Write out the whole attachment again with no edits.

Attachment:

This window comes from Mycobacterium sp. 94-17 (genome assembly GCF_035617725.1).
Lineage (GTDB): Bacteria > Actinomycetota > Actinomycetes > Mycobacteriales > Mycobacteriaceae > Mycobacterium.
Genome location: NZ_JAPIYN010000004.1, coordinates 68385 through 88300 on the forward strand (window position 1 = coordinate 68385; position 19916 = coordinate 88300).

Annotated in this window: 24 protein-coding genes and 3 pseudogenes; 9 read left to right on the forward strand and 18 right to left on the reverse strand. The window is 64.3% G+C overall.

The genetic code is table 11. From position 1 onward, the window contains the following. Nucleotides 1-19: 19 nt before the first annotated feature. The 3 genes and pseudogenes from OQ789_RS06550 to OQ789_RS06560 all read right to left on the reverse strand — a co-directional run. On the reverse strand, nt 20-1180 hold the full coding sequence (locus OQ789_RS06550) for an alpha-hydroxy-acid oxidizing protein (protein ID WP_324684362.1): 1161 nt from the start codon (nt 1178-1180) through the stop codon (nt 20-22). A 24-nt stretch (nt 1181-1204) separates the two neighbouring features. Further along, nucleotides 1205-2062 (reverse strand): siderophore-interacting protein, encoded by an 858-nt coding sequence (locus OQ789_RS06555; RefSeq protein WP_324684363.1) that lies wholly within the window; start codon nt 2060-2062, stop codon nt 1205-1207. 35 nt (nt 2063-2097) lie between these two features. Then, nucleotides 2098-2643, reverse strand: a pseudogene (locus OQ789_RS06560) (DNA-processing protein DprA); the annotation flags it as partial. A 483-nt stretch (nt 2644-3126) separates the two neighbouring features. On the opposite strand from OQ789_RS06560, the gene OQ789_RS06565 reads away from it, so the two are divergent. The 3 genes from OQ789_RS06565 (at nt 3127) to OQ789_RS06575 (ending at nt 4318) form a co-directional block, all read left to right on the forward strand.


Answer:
This window comes from Mycobacterium sp. 94-17 (genome assembly GCF_035617725.1).
Lineage (GTDB): Bacteria > Actinomycetota > Actinomycetes > Mycobacteriales > Mycobacteriaceae > Mycobacterium.
Genome location: NZ_JAPIYN010000004.1, coordinates 68385 through 88300 on the forward strand (window position 1 = coordinate 68385; position 19916 = coordinate 88300).

Annotated in this window: 24 protein-coding genes and 3 pseudogenes; 9 read left to right on the forward strand and 18 right to left on the reverse strand. The window is 64.3% G+C overall.

The genetic code is table 11. From position 1 onward, the window contains the following. Nucleotides 1-19: 19 nt before the first annotated feature. The 3 genes and pseudogenes from OQ789_RS06550 to OQ789_RS06560 all read right to left on the reverse strand — a co-directional run. On the reverse strand, nt 20-1180 hold the full coding sequence (locus OQ789_RS06550) for an alpha-hydroxy-acid oxidizing protein (protein ID WP_324684362.1): 1161 nt from the start codon (nt 1178-1180) through the stop codon (nt 20-22). A 24-nt stretch (nt 1181-1204) separates the two neighbouring features. Further along, nucleotides 1205-2062 (reverse strand): siderophore-interacting protein, encoded by an 858-nt coding sequence (locus OQ789_RS06555; RefSeq protein WP_324684363.1) that lies wholly within the window; start codon nt 2060-2062, stop codon nt 1205-1207. 35 nt (nt 2063-2097) lie between these two features. Then, nucleotides 2098-2643, reverse strand: a pseudogene (locus OQ789_RS06560) (DNA-processing protein DprA); the annotation flags it as partial. A 483-nt stretch (nt 2644-3126) separates the two neighbouring features. On the opposite strand from OQ789_RS06560, the gene OQ789_RS06565 reads away from it, so the two are divergent. The 3 genes from OQ789_RS06565 (at nt 3127) to OQ789_RS06575 (ending at nt 4318) form a co-directional block, all read left to right on the forward strand.